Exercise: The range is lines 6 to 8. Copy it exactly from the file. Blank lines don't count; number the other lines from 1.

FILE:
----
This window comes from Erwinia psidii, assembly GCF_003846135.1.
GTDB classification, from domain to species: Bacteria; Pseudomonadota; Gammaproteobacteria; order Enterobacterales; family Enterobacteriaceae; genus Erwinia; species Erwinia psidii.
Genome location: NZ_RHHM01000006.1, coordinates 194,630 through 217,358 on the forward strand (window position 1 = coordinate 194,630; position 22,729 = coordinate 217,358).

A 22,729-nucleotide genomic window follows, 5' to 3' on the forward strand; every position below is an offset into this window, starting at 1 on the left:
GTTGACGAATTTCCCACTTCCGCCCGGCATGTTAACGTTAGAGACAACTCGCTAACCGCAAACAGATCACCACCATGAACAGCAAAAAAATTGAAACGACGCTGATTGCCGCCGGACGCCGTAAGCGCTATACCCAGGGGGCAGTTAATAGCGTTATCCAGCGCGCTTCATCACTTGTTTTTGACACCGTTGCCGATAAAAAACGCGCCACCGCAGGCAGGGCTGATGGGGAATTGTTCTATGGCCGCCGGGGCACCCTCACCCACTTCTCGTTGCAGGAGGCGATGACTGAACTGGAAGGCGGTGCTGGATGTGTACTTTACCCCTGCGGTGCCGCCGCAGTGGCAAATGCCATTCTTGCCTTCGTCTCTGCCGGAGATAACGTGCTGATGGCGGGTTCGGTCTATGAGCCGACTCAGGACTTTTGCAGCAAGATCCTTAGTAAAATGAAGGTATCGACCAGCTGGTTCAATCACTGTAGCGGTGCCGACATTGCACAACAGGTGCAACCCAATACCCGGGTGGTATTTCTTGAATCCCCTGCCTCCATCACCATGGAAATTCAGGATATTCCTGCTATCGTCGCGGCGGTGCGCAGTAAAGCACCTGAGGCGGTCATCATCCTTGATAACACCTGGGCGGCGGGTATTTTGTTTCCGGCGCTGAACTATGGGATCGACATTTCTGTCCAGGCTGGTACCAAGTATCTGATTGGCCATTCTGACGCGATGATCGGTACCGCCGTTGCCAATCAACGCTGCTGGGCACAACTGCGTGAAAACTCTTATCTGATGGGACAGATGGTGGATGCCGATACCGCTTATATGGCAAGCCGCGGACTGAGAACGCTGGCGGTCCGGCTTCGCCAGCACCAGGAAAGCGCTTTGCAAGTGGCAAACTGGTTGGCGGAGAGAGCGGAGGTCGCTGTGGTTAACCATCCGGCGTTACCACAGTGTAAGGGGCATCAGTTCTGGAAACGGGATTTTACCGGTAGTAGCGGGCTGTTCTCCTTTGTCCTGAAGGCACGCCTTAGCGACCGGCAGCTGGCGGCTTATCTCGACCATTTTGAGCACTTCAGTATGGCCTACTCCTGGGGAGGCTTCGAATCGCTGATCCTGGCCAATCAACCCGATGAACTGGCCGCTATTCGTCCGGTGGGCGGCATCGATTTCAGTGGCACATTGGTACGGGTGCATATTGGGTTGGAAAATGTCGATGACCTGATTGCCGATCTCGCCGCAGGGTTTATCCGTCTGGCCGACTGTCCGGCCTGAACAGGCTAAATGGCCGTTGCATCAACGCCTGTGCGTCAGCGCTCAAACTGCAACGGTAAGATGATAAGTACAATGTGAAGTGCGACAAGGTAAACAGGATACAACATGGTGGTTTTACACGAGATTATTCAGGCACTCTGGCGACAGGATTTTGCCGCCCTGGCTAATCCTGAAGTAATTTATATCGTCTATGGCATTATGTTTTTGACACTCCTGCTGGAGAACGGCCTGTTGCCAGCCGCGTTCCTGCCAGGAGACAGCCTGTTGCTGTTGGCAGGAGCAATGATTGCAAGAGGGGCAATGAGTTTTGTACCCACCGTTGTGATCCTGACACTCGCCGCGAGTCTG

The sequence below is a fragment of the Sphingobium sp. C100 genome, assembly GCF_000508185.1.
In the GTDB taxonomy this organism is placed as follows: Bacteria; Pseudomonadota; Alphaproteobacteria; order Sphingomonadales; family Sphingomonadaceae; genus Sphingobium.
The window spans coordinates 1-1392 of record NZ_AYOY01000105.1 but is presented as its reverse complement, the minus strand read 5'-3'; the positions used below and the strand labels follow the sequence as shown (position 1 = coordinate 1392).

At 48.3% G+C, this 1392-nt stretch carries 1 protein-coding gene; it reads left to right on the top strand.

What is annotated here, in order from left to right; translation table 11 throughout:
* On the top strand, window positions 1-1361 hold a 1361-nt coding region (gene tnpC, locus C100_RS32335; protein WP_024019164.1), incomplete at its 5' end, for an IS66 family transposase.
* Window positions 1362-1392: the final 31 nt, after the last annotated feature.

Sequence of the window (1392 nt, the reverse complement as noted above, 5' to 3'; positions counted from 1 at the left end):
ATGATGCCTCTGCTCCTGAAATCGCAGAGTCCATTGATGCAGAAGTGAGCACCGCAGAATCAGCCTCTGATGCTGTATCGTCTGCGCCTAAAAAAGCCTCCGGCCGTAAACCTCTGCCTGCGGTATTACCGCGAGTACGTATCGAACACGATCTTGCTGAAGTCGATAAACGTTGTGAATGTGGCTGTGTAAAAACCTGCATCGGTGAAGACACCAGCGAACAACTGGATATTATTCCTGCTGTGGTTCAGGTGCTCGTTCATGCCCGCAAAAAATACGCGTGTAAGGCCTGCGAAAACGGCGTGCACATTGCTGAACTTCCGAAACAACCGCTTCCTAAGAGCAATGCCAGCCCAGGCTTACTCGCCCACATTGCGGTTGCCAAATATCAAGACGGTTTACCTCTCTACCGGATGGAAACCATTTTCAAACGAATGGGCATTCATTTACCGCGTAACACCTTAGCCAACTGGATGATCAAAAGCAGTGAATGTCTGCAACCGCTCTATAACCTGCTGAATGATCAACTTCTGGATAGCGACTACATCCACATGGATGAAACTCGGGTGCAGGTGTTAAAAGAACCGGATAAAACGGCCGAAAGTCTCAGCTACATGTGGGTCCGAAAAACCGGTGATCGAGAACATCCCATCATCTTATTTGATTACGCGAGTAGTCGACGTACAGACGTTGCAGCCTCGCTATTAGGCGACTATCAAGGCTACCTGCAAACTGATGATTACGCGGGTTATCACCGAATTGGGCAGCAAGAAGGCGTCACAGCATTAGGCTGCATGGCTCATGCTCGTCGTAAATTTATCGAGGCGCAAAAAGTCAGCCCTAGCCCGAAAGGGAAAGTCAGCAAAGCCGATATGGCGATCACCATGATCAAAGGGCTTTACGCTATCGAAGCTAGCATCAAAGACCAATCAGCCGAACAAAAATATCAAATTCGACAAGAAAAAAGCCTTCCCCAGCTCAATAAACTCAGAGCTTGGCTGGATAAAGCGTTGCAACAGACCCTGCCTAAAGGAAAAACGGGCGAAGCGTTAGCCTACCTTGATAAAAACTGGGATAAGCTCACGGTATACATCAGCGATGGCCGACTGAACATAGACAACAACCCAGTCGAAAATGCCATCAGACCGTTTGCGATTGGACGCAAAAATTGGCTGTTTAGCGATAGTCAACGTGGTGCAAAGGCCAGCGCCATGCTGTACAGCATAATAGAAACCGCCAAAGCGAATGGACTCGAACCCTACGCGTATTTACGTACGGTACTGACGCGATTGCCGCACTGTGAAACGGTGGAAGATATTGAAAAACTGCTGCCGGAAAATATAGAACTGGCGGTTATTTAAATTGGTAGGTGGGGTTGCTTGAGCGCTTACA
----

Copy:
The sequence below is a fragment of the Sphingobium sp. C100 genome, assembly GCF_000508185.1.
In the GTDB taxonomy this organism is placed as follows: Bacteria; Pseudomonadota; Alphaproteobacteria; order Sphingomonadales; family Sphingomonadaceae; genus Sphingobium.
The window spans coordinates 1-1392 of record NZ_AYOY01000105.1 but is presented as its reverse complement, the minus strand read 5'-3'; the positions used below and the strand labels follow the sequence as shown (position 1 = coordinate 1392).